Rabbi Isserles tells us that the eve of Tisha B’Av, the beginning of the twenty-four-hour day of fasting and mourning, always falls out on the same day of the week as the Passover Seder. For example, this year the Seder is on Monday evening, April 22nd, and Tisha B’Av eve is Monday, August 12th.

Because of the shared day of the week by the Passover Seder and Tisha B’Av, Rabbi Isserles explains, some Jewish communities have a custom of eating an egg. Why an egg? In Jewish tradition, hard-boiled eggs are considered the food of mourners. For example, eggs are commonly eaten by the mourning family as their first meal after a funeral.

The glaring question we must ask about this custom is this. According to Jewish law, it is forbidden to show any signs of mournfulness on a festival. Even the practices of mourning for recently passed family members are suspended when a festival arrives. How is it appropriate to commemorate the destruction of the Temple on Passover, a time for rejoicing and praising God? Does the peculiar coincidence of the days of the week of Passover and Tisha B’Av warrant such a strange departure from the celebration of the festival? It’s not like we engage in any kind of commemoration of the Exodus on the evening of Tisha B’Av as well. How are we to understand this odd custom?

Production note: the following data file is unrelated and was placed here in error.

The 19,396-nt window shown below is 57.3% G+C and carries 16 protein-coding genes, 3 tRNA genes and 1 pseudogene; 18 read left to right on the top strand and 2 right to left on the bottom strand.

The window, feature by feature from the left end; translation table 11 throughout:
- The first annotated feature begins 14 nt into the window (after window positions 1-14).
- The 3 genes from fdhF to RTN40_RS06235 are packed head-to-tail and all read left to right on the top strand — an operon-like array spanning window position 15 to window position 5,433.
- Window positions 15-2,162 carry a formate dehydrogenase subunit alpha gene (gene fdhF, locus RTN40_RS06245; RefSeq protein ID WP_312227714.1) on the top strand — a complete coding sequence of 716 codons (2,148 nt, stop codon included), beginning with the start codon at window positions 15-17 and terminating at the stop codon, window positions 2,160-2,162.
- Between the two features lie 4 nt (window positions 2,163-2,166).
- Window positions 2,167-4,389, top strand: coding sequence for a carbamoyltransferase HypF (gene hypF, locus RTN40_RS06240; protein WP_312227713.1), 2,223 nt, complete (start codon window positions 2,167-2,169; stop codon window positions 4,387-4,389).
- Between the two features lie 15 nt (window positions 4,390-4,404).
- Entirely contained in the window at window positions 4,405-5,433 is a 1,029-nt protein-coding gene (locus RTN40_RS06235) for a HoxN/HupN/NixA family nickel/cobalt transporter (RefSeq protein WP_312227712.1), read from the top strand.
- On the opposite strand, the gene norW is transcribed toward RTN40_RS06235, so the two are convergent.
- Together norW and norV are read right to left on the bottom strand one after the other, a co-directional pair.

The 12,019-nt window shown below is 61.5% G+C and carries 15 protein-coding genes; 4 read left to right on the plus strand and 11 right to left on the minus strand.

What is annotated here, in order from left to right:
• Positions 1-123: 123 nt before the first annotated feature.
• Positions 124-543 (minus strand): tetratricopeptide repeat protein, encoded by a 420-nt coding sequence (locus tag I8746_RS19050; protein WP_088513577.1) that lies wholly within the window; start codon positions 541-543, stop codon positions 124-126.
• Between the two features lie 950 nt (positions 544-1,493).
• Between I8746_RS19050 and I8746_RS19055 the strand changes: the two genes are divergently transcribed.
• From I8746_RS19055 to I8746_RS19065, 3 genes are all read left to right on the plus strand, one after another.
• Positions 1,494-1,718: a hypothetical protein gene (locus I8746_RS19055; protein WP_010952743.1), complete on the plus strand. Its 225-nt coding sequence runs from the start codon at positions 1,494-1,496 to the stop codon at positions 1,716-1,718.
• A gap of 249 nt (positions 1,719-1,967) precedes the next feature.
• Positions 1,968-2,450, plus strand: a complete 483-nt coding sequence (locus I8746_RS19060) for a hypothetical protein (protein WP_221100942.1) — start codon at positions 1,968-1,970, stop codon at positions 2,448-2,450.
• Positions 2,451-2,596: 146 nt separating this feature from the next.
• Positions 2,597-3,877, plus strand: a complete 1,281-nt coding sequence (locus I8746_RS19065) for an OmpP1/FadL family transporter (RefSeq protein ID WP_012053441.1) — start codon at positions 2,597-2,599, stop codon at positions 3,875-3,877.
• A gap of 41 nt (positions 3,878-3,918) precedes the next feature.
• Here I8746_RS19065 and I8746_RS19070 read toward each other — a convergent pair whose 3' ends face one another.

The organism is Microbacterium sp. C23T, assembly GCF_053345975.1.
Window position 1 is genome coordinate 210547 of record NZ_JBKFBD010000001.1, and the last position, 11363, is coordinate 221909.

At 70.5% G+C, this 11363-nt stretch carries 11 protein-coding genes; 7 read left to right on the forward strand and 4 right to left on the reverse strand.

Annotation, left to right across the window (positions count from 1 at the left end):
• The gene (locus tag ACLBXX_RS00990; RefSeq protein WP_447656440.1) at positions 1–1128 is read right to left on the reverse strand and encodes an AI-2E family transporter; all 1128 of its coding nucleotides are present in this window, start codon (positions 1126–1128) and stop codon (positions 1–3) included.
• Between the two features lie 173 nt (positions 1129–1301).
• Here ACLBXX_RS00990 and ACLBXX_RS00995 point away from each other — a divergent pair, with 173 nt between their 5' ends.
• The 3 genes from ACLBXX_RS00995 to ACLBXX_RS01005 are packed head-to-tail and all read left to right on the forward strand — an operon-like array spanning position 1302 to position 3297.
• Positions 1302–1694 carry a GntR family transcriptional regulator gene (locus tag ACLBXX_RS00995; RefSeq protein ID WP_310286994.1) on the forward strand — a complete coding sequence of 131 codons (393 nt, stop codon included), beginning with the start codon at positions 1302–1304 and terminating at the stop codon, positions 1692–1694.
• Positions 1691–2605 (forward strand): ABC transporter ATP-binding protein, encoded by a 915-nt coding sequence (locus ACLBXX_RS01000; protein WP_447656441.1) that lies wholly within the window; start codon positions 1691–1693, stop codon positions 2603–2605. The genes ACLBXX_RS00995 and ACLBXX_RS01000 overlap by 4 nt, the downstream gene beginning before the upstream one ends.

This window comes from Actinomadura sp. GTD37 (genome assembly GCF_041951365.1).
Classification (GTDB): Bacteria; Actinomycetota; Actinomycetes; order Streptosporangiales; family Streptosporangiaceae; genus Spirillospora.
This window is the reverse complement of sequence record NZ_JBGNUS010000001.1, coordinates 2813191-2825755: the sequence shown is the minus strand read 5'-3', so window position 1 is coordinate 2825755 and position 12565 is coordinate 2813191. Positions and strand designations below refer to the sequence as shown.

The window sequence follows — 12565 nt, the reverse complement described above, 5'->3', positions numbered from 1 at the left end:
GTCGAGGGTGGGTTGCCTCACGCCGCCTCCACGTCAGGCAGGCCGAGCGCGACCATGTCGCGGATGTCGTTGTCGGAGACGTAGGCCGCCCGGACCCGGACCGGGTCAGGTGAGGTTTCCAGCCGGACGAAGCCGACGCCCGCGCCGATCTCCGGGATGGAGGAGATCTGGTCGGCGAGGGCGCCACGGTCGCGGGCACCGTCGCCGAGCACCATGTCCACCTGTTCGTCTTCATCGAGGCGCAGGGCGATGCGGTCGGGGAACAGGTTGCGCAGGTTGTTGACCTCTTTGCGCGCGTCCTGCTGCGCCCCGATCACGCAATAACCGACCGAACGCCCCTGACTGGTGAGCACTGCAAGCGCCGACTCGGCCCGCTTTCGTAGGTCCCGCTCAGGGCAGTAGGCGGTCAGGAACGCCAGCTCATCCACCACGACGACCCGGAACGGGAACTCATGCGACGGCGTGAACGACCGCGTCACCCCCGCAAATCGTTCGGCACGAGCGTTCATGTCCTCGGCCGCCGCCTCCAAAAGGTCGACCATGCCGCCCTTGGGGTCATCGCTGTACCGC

To answer this question, we must first know exactly when in the Seder this egg-eating custom is practiced. First, a brief synopsis of the order of the Seder.

After declaring the sanctity of the festival over a cup of wine, the Seder progresses through a few other short rituals to the telling of the Exodus story. After the telling of the story, the Seder moves to the eating of the ritually mandated foods, matzah – the unleavened bread – and maror – the bitter herbs. First, each of these is eaten alone. Then, the matzah and maror are combined in a sandwich and eaten together.